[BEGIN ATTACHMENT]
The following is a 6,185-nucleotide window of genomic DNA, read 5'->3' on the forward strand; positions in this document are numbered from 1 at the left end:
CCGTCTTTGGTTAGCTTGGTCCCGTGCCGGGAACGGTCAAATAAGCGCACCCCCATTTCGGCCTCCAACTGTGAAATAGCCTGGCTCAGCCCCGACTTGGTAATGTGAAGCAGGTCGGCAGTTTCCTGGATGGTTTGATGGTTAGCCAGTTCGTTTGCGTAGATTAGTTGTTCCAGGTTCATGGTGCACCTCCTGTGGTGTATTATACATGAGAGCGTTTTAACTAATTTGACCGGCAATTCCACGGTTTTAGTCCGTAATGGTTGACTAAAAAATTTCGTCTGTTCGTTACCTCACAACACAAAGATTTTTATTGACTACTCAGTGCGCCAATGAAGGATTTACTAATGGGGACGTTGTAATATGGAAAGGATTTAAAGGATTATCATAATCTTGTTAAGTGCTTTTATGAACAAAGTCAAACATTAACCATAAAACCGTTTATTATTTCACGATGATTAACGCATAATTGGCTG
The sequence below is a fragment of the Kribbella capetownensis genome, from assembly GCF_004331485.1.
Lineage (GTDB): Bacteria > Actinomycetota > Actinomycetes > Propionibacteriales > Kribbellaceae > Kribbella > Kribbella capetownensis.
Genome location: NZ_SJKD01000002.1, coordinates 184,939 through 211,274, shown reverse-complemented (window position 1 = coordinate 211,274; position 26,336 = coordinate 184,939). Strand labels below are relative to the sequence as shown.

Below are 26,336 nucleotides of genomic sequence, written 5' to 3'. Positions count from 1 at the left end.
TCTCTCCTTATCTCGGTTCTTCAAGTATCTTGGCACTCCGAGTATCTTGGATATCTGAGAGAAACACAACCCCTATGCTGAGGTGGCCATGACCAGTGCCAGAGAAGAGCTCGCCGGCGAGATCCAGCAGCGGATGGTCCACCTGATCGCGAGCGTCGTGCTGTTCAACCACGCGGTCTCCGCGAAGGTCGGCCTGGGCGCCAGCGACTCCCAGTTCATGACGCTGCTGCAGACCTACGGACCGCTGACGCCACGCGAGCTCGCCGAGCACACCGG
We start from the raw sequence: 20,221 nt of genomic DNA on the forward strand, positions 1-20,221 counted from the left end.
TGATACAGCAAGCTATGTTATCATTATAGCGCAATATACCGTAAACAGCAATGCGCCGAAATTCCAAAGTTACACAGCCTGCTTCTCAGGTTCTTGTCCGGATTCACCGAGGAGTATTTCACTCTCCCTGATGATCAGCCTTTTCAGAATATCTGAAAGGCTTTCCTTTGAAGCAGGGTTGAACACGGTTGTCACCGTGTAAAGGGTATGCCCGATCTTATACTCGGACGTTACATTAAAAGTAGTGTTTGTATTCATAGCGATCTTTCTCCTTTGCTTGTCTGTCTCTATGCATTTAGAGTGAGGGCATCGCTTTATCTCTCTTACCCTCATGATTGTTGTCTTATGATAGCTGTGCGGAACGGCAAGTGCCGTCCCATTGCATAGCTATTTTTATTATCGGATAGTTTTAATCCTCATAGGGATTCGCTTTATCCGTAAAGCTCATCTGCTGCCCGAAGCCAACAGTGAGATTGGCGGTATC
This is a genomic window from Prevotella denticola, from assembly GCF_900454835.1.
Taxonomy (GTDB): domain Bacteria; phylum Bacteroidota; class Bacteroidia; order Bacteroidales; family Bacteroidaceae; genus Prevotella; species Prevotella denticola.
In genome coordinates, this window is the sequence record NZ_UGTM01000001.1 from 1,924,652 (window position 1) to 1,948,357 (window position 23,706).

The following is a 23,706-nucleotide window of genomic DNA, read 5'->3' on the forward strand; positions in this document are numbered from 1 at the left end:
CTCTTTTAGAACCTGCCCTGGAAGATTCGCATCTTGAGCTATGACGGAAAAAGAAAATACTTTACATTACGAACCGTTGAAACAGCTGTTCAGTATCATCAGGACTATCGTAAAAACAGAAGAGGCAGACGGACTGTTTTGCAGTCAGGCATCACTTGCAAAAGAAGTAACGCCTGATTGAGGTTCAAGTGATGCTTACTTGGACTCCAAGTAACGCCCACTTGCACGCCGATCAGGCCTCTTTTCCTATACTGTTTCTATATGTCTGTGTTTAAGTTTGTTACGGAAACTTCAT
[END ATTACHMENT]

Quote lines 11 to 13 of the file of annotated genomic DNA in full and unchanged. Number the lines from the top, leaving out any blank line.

Taxonomy (GTDB): domain Bacteria; phylum Bacteroidota; class Bacteroidia; order Bacteroidales; family Bacteroidaceae; genus Prevotella; species Prevotella denticola.
In genome coordinates, this window is the sequence record NZ_UGTM01000001.1 from 1,924,652 (window position 1) to 1,948,357 (window position 23,706).

The following is a 23,706-nucleotide window of genomic DNA, read 5'->3' on the forward strand; positions in this document are numbered from 1 at the left end: